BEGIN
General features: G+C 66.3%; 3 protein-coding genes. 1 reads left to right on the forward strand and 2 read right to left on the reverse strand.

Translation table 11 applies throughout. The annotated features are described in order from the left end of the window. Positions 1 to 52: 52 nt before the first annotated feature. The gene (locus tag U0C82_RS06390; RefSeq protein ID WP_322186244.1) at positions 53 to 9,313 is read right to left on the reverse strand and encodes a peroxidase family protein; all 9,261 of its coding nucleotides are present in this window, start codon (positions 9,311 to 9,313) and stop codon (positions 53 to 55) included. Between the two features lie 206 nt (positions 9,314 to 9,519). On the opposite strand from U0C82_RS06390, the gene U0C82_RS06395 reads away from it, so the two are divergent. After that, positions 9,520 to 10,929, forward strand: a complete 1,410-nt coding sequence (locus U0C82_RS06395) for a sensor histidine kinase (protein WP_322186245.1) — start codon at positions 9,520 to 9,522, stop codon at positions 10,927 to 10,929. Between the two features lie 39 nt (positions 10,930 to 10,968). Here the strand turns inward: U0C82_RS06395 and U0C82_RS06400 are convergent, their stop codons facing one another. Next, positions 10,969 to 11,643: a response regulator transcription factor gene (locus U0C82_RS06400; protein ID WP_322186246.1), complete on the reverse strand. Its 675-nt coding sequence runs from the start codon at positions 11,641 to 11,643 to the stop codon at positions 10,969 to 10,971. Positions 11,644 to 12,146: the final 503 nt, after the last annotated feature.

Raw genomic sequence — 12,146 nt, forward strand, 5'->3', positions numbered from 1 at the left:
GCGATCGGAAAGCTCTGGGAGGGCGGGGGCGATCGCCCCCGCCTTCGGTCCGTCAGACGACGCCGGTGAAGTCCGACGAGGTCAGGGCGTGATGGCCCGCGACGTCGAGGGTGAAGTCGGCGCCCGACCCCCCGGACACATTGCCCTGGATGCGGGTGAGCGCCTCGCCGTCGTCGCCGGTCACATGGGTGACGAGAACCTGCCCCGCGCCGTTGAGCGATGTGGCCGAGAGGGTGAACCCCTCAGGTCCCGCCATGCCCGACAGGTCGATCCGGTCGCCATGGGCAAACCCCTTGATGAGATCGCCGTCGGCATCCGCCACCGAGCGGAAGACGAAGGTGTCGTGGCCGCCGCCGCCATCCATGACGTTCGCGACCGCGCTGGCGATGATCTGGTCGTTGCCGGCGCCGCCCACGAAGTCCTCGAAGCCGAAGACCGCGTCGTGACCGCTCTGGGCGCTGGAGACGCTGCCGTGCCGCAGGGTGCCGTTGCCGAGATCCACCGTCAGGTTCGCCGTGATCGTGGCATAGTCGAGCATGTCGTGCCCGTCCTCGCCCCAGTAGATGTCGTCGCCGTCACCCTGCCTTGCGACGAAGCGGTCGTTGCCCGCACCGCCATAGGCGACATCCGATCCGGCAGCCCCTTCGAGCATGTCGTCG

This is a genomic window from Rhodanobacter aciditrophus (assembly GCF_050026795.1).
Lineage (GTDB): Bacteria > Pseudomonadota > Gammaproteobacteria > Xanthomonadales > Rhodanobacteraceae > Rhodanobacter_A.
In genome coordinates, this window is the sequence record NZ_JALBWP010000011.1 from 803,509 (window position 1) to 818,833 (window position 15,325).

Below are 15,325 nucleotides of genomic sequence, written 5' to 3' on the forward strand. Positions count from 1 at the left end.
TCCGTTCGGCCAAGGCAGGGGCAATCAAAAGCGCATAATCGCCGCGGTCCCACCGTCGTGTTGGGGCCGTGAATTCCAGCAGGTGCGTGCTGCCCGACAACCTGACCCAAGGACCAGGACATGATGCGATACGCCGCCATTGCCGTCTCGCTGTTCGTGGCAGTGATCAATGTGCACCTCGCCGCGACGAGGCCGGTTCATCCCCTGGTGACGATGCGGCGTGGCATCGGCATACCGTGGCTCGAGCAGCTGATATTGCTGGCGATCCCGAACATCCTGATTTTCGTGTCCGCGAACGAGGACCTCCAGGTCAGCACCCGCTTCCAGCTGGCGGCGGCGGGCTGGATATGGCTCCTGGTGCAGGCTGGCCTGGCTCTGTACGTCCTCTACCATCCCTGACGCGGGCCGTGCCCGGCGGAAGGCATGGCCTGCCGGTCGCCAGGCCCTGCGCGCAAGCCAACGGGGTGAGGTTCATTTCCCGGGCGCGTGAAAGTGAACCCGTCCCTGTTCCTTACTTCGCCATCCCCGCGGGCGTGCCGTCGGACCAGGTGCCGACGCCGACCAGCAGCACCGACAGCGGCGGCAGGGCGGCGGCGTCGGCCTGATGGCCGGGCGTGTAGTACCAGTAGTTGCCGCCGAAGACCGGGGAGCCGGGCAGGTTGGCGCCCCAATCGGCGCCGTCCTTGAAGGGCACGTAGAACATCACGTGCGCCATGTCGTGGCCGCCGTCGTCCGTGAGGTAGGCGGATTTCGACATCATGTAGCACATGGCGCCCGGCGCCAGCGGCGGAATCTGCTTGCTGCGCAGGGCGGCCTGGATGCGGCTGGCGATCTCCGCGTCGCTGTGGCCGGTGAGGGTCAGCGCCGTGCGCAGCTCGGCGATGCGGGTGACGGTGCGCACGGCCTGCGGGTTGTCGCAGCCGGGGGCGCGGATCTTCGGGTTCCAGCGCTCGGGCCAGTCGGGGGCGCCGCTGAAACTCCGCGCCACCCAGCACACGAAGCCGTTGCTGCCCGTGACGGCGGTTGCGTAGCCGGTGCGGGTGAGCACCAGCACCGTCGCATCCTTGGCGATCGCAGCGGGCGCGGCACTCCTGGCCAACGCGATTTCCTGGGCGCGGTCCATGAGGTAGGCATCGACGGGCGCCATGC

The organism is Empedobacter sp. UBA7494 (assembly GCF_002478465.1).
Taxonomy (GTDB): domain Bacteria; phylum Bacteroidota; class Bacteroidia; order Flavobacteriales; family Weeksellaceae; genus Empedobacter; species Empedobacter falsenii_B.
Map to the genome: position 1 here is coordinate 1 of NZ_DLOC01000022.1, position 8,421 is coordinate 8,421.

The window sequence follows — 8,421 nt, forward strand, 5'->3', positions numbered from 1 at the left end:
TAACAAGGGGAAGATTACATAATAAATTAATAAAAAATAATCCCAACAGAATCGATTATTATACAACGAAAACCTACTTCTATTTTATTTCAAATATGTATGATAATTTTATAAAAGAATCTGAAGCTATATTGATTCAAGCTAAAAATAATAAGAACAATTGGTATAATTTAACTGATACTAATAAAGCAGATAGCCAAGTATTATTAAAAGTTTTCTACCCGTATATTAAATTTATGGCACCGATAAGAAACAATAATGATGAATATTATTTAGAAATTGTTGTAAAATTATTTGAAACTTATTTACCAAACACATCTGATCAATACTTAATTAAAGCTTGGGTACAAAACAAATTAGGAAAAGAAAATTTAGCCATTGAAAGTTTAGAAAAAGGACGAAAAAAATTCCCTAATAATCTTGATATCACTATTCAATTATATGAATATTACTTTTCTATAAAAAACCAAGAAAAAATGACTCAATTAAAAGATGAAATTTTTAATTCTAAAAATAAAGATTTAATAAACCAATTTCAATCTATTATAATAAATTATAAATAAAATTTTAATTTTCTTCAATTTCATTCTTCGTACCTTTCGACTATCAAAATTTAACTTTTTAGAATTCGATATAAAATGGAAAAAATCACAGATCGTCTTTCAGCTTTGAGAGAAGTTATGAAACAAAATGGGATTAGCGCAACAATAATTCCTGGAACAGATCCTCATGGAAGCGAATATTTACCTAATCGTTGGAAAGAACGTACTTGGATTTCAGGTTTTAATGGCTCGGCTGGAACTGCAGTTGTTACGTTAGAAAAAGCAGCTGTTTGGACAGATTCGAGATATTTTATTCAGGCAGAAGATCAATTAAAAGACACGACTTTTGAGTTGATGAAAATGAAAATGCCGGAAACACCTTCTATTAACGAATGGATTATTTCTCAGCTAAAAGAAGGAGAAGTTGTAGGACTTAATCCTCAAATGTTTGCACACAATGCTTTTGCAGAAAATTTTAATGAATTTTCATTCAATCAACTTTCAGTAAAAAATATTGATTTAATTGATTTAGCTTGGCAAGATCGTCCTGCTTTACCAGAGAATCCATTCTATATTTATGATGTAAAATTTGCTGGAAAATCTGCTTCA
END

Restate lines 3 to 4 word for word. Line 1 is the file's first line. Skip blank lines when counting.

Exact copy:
Raw genomic sequence — 12,146 nt, forward strand, 5'->3', positions numbered from 1 at the left:
GCGATCGGAAAGCTCTGGGAGGGCGGGGGCGATCGCCCCCGCCTTCGGTCCGTCAGACGACGCCGGTGAAGTCCGACGAGGTCAGGGCGTGATGGCCCGCGACGTCGAGGGTGAAGTCGGCGCCCGACCCCCCGGACACATTGCCCTGGATGCGGGTGAGCGCCTCGCCGTCGTCGCCGGTCACATGGGTGACGAGAACCTGCCCCGCGCCGTTGAGCGATGTGGCCGAGAGGGTGAACCCCTCAGGTCCCGCCATGCCCGACAGGTCGATCCGGTCGCCATGGGCAAACCCCTTGATGAGATCGCCGTCGGCATCCGCCACCGAGCGGAAGACGAAGGTGTCGTGGCCGCCGCCGCCATCCATGACGTTCGCGACCGCGCTGGCGATGATCTGGTCGTTGCCGGCGCCGCCCACGAAGTCCTCGAAGCCGAAGACCGCGTCGTGACCGCTCTGGGCGCTGGAGACGCTGCCGTGCCGCAGGGTGCCGTTGCCGAGATCCACCGTCAGGTTCGCCGTGATCGTGGCATAGTCGAGCATGTCGTGCCCGTCCTCGCCCCAGTAGATGTCGTCGCCGTCACCCTGCCTTGCGACGAAGCGGTCGTTGCCCGCACCGCCATAGGCGACATCCGATCCGGCAGCCCCTTCGAGCATGTCGTCG